The courtship continued for six months before physical seduction was accomplished. Once fully committed to the homosexual relationship, the girl matured rapidly in personality and took a great deal more care with her dress and person. She vested total psychosexual commitment in her “teacher” throughout her high-school years.
Full responsivity in the sexual component of the relationship developed slowly for the teenager, although she was occasionally orgasmic with manipulation within a few months ‘of her first physical experience.
Initially, hers was primarily a receptive role, but as she matured in the relationship psychologically, mutual manipulation and oral-genital stimulation in natural sequence became part of the unit’s pattern of sexual expression.
During the girl’s last year in high school, mutual sexual tensions were maintained at a high level, and physical release was sought by either or both women at a minimum frequency level of three to four times a week. Both women were multi-orgasmic. Mrs. G has no history of heterosexual dating in high school.
There was physical separation when Mrs. G went to college, but since the separation represented a distance of only fifty miles, she and the teacher spent many weekends together. However, toward the end of Mrs. G’s sophomore year in college, the high-school teacher was apprehended approaching other girls, was discharged, and left the geographical area.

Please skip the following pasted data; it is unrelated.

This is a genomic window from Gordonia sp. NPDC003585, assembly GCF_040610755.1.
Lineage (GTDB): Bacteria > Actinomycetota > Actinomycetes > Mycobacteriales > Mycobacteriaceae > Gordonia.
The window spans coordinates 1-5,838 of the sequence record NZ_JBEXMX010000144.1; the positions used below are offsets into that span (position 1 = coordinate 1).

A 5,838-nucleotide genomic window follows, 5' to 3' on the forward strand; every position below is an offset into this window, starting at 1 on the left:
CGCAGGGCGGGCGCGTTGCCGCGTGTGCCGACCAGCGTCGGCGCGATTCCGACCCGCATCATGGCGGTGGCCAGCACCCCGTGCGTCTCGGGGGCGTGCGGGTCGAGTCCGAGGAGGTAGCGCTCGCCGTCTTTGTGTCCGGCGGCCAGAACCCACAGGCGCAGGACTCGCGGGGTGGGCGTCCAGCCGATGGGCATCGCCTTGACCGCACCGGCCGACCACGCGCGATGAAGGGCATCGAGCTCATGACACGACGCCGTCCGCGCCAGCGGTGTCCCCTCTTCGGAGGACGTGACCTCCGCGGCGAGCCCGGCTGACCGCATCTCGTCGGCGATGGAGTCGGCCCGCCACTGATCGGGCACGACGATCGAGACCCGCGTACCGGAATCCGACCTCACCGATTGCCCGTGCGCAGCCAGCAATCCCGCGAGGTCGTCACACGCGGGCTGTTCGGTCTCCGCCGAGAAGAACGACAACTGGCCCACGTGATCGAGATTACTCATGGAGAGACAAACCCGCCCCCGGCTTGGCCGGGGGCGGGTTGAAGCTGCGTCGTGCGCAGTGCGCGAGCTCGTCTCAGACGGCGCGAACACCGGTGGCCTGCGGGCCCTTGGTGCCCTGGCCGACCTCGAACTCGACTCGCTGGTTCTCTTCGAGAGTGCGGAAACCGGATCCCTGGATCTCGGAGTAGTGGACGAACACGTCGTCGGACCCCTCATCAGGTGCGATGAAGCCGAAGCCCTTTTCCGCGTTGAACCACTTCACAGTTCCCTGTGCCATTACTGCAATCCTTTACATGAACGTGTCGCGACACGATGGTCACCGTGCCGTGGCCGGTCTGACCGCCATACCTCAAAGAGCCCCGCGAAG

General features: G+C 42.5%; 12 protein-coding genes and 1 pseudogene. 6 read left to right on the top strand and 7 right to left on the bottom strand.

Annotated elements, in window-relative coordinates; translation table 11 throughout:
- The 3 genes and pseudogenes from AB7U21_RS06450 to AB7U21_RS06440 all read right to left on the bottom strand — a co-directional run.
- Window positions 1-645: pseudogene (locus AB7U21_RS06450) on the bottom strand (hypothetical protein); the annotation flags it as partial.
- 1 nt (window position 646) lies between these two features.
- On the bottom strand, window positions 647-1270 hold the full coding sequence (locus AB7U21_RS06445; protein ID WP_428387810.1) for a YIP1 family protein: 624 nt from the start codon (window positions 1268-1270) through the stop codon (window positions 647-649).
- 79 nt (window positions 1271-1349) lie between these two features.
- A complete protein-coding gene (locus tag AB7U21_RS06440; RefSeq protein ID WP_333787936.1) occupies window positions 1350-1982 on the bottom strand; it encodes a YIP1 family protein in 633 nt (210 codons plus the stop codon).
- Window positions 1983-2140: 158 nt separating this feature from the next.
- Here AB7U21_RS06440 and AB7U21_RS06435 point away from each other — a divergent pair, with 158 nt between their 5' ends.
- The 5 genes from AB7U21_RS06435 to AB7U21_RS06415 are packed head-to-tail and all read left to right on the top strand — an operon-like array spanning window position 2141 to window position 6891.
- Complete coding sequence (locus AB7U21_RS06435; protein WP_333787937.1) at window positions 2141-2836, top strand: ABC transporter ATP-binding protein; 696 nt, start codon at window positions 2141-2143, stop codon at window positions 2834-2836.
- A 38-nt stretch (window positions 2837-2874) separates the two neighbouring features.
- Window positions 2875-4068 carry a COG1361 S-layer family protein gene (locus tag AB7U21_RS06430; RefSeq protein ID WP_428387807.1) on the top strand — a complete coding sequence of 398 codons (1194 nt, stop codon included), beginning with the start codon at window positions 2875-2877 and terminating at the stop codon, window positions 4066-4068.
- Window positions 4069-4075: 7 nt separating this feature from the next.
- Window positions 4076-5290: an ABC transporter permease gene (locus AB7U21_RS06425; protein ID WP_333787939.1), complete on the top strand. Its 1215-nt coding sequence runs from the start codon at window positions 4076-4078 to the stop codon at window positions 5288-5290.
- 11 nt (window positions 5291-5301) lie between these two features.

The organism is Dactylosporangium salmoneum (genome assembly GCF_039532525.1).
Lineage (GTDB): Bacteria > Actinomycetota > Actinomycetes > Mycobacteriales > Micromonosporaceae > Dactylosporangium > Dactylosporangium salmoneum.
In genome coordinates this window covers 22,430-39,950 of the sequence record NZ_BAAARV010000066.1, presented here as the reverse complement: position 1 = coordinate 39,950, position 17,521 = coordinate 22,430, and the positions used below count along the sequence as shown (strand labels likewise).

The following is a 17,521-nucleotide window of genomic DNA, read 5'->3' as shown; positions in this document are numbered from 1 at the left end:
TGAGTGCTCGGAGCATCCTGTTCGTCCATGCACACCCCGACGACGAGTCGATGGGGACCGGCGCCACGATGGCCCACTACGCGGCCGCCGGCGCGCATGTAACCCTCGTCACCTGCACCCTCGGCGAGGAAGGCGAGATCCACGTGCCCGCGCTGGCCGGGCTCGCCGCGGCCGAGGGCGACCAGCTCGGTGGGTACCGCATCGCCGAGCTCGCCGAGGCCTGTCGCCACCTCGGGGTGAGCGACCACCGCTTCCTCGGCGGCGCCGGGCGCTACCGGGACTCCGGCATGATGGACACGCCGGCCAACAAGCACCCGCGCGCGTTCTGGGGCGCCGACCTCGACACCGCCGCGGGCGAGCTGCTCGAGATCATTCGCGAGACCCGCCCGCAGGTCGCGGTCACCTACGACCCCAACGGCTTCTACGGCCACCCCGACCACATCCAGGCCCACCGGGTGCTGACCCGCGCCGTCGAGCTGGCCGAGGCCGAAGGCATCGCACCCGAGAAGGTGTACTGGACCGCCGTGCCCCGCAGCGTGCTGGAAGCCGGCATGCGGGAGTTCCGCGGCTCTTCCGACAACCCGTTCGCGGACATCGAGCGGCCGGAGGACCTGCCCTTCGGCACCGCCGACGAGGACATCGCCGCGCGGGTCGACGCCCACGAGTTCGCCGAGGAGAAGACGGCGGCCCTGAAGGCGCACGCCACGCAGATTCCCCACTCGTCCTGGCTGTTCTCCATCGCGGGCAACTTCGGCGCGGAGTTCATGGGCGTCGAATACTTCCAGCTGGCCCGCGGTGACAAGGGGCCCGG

This was a major blow to the girl. She had lost her love and at the same time was made aware that the teacher had sought other outlets. Her grades suffered and she became severely depressed and totally antisocial.
She dropped out of school for a semester, during which time she did very little but write long forgiving letters to her mentor, and even visited her for a ten-day period under the pretext of going to see friends.
It was not until Mrs. G graduated from college that the homosexual relationship was finally terminated. During the four college years, she had only two dates, both involving attendance at school events and of no sexual portent.
After graduation, Mrs. G took secretarial training and began working in a larger city in the Midwest. She still suffered from recurrent bouts of depression and finally sought psychiatric support. Helped by this counseling, she gradually enlarged her social circle, began heterosexual dating, and once more showed an interest in her dress and person.